Public education pundits have recently heralded the Blueprint for Maryland’s Future as a potential plan for the nation.

If true, it’s worrisome, because the actual bill passed by the Maryland legislature is unlikely to provide much help.

The most fundamental obligation of our schools is to teach children to read at grade level or above. If a child cannot read — and read proficiently — by fourth grade, he or she will struggle in all subjects — English, science, social studies, even math — and, ultimately, graduate unprepared for career or college success.

Because the Maryland legislation does very little to ensure its students are reading well by fourth grade, this legislation is unlikely to change students’ short-term or long-term results.

According to the Nation’s Report Card, in Maryland, only 24 percent of fourth-grade low-income students read at a proficient level. If we look at African American students, it’s 27 percent. It’s 22 percent for Hispanics.

Though the Blueprint in Maryland may help some, it remains a top-down, taxpayer-funded money push, in large part, for across-the-board teacher pay raises, which go to effective and ineffective teachers alike. The legislation is short on details but couched in lofty language.

For example, the legislation calls for more spending on prekindergarten. Yet studies have indicated an increase in prekindergarten funds pays off only if the program is very high-quality, meaning staffed with highly effective teachers. Further, there must continue to be effective teachers for the student in kindergarten through fourth grade.

The legislation does very little to ensure its prekindergarten through fourth-grade classrooms are filled with effective teachers who know how to teach students to read.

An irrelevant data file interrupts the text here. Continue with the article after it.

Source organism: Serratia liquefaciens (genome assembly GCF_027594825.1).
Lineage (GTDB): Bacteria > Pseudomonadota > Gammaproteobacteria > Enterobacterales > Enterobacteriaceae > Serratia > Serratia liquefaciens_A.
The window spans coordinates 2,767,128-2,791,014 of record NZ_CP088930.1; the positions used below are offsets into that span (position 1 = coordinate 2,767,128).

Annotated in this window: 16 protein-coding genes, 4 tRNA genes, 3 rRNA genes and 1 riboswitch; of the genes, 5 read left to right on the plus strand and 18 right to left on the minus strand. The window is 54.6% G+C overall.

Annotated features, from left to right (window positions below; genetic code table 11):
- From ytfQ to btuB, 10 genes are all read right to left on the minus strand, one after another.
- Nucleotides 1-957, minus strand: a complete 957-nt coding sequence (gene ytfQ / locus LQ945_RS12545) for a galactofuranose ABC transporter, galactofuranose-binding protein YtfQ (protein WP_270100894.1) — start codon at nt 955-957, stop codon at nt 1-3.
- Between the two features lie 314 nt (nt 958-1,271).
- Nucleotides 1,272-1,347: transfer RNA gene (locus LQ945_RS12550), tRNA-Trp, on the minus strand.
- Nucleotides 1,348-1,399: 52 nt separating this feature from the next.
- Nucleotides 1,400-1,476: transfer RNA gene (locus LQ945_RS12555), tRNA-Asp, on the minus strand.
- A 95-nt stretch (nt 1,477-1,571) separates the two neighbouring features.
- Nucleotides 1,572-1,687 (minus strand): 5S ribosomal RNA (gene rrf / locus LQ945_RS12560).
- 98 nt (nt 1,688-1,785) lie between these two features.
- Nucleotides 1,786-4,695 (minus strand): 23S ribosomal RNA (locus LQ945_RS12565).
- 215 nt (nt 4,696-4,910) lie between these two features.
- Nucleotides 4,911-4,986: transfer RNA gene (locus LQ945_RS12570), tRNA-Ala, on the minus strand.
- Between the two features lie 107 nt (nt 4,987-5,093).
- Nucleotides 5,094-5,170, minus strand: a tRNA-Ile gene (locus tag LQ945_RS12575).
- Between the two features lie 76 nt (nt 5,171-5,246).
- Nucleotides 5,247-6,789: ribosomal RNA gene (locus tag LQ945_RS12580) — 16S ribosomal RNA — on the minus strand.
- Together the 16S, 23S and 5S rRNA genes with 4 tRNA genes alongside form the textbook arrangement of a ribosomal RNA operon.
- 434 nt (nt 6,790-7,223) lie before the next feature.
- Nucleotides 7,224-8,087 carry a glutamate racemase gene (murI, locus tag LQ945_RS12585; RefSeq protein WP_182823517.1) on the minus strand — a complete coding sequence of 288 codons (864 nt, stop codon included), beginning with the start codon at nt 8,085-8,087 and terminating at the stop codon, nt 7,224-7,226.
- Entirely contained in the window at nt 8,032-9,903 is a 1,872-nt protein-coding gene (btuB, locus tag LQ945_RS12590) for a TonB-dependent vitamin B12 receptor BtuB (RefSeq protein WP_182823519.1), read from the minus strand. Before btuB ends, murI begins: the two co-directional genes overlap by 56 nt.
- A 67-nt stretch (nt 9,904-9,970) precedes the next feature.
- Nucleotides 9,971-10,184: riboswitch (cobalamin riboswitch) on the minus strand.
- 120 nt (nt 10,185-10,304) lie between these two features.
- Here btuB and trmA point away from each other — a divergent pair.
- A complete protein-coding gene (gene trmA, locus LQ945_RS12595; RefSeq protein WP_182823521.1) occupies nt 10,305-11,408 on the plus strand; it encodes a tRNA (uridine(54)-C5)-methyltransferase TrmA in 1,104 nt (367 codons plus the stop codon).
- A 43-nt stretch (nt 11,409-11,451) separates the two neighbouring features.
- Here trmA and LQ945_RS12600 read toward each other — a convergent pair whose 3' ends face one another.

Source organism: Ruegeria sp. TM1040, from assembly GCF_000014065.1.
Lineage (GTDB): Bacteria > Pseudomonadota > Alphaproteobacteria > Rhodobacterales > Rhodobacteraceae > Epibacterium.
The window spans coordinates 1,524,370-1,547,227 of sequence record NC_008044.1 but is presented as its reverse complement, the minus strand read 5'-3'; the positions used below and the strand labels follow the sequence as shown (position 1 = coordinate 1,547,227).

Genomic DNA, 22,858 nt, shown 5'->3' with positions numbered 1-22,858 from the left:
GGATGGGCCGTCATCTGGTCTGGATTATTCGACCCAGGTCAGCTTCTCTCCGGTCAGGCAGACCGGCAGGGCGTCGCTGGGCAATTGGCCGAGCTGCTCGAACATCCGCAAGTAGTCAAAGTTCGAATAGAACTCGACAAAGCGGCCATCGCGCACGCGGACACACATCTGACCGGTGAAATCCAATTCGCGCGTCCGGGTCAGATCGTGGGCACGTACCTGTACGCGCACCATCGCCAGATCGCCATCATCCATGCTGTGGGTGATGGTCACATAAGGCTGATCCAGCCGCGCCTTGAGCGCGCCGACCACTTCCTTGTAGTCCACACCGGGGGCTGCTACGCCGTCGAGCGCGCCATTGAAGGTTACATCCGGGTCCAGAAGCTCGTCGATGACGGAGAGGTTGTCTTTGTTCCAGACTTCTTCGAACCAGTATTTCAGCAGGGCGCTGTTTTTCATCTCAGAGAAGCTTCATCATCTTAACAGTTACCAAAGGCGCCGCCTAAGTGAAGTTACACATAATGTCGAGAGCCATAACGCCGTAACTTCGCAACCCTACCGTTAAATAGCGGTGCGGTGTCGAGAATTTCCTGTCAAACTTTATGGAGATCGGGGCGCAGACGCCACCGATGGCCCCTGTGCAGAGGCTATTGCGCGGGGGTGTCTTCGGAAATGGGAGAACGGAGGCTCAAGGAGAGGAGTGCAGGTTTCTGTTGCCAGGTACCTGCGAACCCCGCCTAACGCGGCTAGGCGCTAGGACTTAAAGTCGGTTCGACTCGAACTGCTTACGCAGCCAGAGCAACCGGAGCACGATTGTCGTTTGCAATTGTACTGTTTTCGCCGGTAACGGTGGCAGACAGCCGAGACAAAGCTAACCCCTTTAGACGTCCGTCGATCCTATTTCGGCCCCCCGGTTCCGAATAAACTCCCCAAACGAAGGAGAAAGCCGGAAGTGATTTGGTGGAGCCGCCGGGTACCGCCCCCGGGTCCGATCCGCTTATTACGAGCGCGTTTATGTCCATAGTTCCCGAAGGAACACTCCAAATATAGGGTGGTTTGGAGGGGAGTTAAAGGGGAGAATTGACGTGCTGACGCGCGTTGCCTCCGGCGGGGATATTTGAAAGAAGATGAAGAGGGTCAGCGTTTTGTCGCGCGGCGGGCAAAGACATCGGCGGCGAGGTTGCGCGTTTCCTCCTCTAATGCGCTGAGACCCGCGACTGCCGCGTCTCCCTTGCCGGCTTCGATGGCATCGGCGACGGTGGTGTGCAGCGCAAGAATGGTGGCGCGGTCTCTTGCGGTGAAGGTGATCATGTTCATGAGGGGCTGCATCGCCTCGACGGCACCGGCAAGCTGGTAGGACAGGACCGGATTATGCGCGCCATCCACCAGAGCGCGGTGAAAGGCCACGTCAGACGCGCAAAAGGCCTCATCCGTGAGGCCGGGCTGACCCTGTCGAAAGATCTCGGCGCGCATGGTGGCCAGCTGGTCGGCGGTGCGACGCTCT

Here are some of the changes Maryland could be making.

Maryland schools could adopt a public reading goal for improvement. For example, a Maryland school might adopt the following goal: In school year 2018, 24 percent of our low-income students were reading at grade level; by school year 2023, it will be 50 percent.

Then, to achieve the goal, the school would formulate and implement a powerful, specific and best-practice-based plan, filled with some politically difficult changes.

In most schools, these changes would include hiring a new principal who is a true teacher-leader and coach. In addition, the school’s ineffective teachers would have to be released and significant salary incentives put in place to identify, recruit and retain effective teachers.

An even better idea would be to let high-performing charter organizations operate more of Maryland’s schools. They already are achieving positive reading results for low-income students. For example, IDEA Public Schools worked relentlessly to figure out the most efficient and effective methods to ensure low-income children can read. Why not let IDEA operate some of Maryland’s schools?

An additional idea would be to stop focusing on “turning around” low-performing schools — an effort that rarely works — and open the doors of high-performing schools to more low-income students.

While not perfect, Texas’s recent school finance overhaul legislation is more effective than Maryland’s. It requires school boards to adopt an early-education reading plan with goals and to monitor results. There is also money to identify effective teachers and significantly increase their compensation, particularly if they teach at low-income schools. Further, elementary teachers are required to learn how to teach students to read, and Texas already has incentives to encourage charter partnerships.

The truth is, fancy language and more taxpayer money will not fix Maryland’s schools. Adopting public reading goals at the school level — and making difficult changes to achieve them — might.